My parents, my brother, and I had just moved into a small single-room building in the city, actually not much more than a wooden shed on short legs that held it about 30 cm off the ground. It was quite cramped for four adults as we were, but no one complained. As we walked down the city street we stopped in at yet another single-room dwelling. I had seen an advertisement for this one on television recently – mostly below ground-level, it seemed to be a converted septic tank, with concrete and rock walls coated in dark-colored paints heavily faded with age. The street-level entry stepped onto a staircase that led down along the wall to the right and into the sparse living area, the only room in the place. We walked in, followed a moment later by another family considering taking residence there. My heart sank when my mom let me know that by way of my brother’s inclination we’d be moving here instead. I felt overwhelmed; we hadn’t even gotten settled in the last place yet. Sensing my despair, my mom explained that Tyler preferred the bed here. At first I had no idea what she was talking about, knowing that my own bed would be nothing more than a board with an old, thin, cotton-filled mat and a thread-bare blanket no matter where we stayed, until she pointed to the twin-sized mattress under a jutting ledge of the wall which I hadn’t yet noticed, on which he’d of course sleep. I reminded my dad of the long list of rules we saw on the way in concerning Scotch whisky, rules I recalled from that TV commercial. They nodded resigned acceptance, and without further argument I began the preparation of putting on my sandals. This proved as difficult as ever, perhaps more so considering the weary state of my spirit. Realizing that my delay might seem rebellious, I renewed my focus and completed my task, then followed them into the party in the next room.
Not seeing them at first, I milled through the crowd, trying to present a reasonable appearance in spite of the dreary gloom hovering over my soul. I passed by a quite attractive woman who seemed to glance quickly away when she noticed me. Moments later she walked by again, shoulder-length light brown hair, 1.75 m tall, slender; and after she passed she queried, "Don’t want to talk to me anymore?"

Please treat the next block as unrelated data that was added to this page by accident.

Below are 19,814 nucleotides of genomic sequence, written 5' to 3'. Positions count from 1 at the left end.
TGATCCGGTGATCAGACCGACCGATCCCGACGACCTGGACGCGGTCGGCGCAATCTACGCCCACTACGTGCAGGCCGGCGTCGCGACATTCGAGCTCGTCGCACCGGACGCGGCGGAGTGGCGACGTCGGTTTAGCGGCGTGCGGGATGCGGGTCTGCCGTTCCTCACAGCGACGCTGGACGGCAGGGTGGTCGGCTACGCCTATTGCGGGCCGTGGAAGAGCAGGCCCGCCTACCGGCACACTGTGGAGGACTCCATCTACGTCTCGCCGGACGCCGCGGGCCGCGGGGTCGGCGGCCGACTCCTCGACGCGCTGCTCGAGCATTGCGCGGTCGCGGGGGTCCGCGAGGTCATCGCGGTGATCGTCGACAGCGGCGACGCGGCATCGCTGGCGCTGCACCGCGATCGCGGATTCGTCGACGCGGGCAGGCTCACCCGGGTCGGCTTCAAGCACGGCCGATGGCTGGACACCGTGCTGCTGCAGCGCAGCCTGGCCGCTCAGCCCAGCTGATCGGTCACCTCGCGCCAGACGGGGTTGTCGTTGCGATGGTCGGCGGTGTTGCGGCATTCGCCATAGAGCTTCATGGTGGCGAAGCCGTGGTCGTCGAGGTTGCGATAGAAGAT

It seemed I should know her, so I replied, "That’s not it, I’m just tired." Immediately I recognized my over-used excuse and corrected, "I’m sorry. Actually, I’m somewhat bitter about this whole thing. It’s not your fault." We stepped to a table near the railing that separated us from the raised bar and sat down with a small group of people. I noticed that the left side of her waist, from her rib-cage to her hip bone, was rotting, with greyish-white crust clinging lightly to exposed bone, and that she was in a wheel chair, though she seemed unmoved by her condition. I rose and stepped up to the bar area, where I ordered a shot of each type of whisky. Immediately the waiter produced a brown oval tray, 600 cm x 400 cm, covered with several dozen small empty bottles, each a different shape and size, and proceeded to pour one shot from each of his whisky bottles into each of the small bottles on the tray. The small bottles were stout, approximately 2.5 cm in diameter and perhaps 4 – 6 cm tall, with small necks, some of brown or black glass, others white or dark green, and all with faded labels painted or glued onto them. I carried the tray back to the table and offered shots up to the group, then began drinking them. The woman I sat down with drank at least one, but I don’t recall anyone else indulging. I also had a beer which I kept on the table behind me for lack of room on the table we sat around.
Walking outside, the city was grey. Grey walls, grey streets, grey clothes on the people. Buses passed, and a commuter train rolled by a few blocks away. People wore brimmed hats and looked at their feet as they hurried on their way.